On Tuesday, as Syrian shells rained down on the besieged city of Hama, the White House took the opportunity to press for senate confirmation of its ambassador to Damascus, Robert Ford. At his hearing, the ambassador described the regime of Bashar Al Assad as either “unable or unwilling to lead democratic transition, but either way it doesn’t matter: it’s not in our or [the] Syrian peoples’ interest.” After months of hedging and obfuscations from the Obama administration about the United States’ stance towards the Syrian regime, Ford’s words were a breath of fresh air. But given the near universal disapproval of the administration’s Syria policy, it’s difficult to imagine that Ford will be confirmed. (No Republican senators even showed up to the hearing). Indeed, even though Ford has been personally outspoken on the regime’s brutality, he has become the totem—if not the lightning rod—of the administration’s failed policy
Ford was posted to Syria via a recess appointment in December 2010. To his credit, he traveled to the besieged city of Hama in early July to demonstrate solidarity with the protestors—a move that was widely hailed as a brave and unambiguous statement of U.S. sympathies. But the Obama administration has marred these actions though a series of equivocations and delays.
Following the regime’s crackdown over the weekend, the White House issued a statement condemning Assad and vowing to “work with others around the world to isolate” the regime. Five months and nearly 2,000 casualties into the uprising, however, it was the eighth such statement issued by the chief executive. Adding to the chorus, Foggy Bottom has condemned Damascus 20 times.
While each one of these statements has been incrementally tougher, the rhetoric hasn’t made much of an impression on Assad. It also hasn’t impressed the Syrian opposition. As 34-year-old human rights lawyer and opposition leader Razan Zaytouneh—currently in hiding in Syria—told the Italian Arabic news service Adnkronos on Sunday night, “There is an overwhelming feeling among Syrians that the Western states are giving chance after chance to the regime in order to repress the revolution, and that there are no real efforts to condemn and to demand for the regime to leave."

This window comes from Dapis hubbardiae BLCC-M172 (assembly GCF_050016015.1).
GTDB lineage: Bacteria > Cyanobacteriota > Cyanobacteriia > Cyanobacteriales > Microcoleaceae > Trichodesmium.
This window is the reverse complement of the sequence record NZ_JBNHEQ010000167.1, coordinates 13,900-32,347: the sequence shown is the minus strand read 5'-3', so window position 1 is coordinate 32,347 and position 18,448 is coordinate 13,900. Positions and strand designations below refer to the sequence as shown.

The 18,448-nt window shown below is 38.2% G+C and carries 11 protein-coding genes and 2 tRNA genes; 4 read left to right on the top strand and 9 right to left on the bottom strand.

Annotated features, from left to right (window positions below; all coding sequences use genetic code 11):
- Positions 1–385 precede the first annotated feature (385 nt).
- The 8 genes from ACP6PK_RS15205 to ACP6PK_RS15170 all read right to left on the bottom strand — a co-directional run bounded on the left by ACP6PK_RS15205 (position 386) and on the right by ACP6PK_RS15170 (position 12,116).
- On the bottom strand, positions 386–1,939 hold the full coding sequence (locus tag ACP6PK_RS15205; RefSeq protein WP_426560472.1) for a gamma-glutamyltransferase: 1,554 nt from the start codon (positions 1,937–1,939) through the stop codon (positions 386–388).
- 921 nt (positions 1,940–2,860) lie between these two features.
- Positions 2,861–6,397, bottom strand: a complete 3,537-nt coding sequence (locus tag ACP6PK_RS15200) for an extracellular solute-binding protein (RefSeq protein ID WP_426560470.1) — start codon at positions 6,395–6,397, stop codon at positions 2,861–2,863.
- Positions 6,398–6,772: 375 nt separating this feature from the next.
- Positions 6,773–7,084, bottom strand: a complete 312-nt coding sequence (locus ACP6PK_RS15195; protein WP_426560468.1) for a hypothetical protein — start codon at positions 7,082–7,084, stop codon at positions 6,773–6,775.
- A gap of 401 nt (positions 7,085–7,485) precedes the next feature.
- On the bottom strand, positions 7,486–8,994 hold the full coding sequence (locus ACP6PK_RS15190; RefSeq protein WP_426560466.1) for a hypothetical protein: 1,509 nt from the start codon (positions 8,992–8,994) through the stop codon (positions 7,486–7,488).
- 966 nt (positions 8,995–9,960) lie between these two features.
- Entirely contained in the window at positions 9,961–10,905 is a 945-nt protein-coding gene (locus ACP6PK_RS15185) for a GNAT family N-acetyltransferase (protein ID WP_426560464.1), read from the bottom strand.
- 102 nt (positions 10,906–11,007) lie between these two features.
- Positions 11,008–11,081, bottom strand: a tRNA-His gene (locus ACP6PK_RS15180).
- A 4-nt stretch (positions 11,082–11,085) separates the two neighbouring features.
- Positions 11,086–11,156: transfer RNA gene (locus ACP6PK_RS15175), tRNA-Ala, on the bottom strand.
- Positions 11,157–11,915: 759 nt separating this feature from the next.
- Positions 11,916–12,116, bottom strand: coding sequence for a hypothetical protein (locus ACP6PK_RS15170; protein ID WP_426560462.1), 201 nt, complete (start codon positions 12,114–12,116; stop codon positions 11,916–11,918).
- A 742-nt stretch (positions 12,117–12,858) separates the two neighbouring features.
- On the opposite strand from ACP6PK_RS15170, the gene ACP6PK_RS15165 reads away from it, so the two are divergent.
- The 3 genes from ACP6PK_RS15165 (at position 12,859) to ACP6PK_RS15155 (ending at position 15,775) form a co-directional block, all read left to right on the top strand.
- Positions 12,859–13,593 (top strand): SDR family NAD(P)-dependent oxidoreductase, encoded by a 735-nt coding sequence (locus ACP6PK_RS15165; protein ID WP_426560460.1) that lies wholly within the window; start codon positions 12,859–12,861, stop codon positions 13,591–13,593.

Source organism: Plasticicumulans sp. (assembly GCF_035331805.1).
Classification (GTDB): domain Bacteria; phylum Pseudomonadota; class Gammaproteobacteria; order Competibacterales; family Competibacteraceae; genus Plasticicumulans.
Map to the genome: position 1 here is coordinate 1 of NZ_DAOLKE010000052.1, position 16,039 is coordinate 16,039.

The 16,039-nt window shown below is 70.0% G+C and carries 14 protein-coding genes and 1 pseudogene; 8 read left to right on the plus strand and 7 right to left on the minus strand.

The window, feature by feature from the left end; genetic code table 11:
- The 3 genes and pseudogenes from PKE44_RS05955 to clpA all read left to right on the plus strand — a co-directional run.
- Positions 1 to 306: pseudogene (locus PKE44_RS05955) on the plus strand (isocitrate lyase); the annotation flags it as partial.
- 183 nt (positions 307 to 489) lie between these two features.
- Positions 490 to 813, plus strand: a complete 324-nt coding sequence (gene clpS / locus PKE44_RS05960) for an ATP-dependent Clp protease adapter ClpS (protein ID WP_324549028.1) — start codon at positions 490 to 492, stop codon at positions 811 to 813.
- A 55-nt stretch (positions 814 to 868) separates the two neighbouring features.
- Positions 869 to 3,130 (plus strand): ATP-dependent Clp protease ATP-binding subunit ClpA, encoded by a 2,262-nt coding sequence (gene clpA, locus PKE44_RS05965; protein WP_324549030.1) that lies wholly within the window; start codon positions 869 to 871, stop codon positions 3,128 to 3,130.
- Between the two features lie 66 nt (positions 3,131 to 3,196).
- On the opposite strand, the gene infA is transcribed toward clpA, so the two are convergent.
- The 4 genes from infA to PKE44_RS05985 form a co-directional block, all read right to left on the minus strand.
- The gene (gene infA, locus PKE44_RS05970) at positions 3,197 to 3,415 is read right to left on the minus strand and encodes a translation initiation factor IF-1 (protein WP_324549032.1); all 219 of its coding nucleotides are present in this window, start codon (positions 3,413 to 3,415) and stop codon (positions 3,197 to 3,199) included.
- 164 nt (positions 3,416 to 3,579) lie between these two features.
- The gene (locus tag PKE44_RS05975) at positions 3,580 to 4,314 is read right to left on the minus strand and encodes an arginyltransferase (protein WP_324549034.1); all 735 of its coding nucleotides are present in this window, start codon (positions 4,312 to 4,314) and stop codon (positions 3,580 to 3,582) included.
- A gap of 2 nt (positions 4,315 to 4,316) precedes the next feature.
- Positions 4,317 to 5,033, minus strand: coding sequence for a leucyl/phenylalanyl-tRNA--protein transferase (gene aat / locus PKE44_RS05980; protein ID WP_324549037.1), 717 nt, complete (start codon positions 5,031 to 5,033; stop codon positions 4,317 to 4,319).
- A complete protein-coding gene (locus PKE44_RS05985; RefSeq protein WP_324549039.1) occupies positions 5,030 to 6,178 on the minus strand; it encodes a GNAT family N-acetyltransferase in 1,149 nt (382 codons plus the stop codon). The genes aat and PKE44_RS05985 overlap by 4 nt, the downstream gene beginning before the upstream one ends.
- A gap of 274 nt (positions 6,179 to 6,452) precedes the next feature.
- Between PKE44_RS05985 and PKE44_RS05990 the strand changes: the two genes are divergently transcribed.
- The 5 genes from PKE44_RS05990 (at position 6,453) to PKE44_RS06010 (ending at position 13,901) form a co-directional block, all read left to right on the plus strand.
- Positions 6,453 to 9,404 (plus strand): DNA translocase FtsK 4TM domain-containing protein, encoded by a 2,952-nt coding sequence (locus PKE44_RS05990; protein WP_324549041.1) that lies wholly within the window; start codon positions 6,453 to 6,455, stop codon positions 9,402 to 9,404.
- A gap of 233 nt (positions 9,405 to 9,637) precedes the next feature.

The administration’s ambivalent response to the Syrian uprising has also come under fire from both Democrats and Republicans in Congress. During a recent congressional hearing, Representative Gary Ackerman, the top Democrat on the House Subcommittee on the Middle East and South Asia, delivered a scathing assessment of Washington’s Syria policy: “Somehow,” he said, “it manages to combine colossal moral failure and unimaginable strategic imbecility with the overpowering stench of hypocrisy, thanks to our feckless intervention in Libya.” And on Monday, Senators John McCain and Lindsey Graham, along with Joe Lieberman, released a statement calling for Obama to finally “demand Assad leave power,” a position the administration—in light of its expeditious abandonment of Washington’s 30-year strategic ally in Cairo, Hosni Mubarak—has inexplicably failed to adopt.
The Washington Post has also been quite critical of the administration’s stance. In April, in an editorial titled “Shameful US Inaction on Syria’s Massacres,” the Post went so far as to accuse the administration of “effectively sid[ing] with the regime against the protesters.”
It’s true that the administration, with serious congressional impetus, stands poised to level a slate of energy sanctions against the regime. This will no doubt increase pressure on the Assad government, especially if the Europeans follow the U.S. lead. Nevertheless, the administration’s Syria policy remains muddled five months into the uprising, with contradictory statements emanating from the highest levels. In June, Secretary of State Hillary Clinton declared the Assad regime to be “illegitimate,” only to be rolled back days later by the president, who described Assad as “increasingly … los[ing] legitimacy in the eyes of his people.”
For decades, Damascus has vexed Washington policymakers. The uprising is an opportunity to change the dynamic. The Syrian people have clearly demonstrated their commitment to regime change. Meanwhile, the most forward leaning expression of U.S. policy vis-à-vis the Syrian regime is Secretary Clinton’s double negative pronouncement that Bashar Al Assad is “not indispensible.” The administration’s apparent ambivalence about the ultimate disposition of the Assad regime lies at the heart of the policy problem.
In his July 31 statement on the massacre, President Obama said the United States would “stand with the Syrian people.” Washington has several policy options short of military action to torque the pressure on the regime and to help the Syrians themselves topple the dictatorship. It’s time for the administration to get off the fence.
David Schenker is the Aufzien fellow and director of the Program on Arab Politics at the Washington Institute for Near East Policy.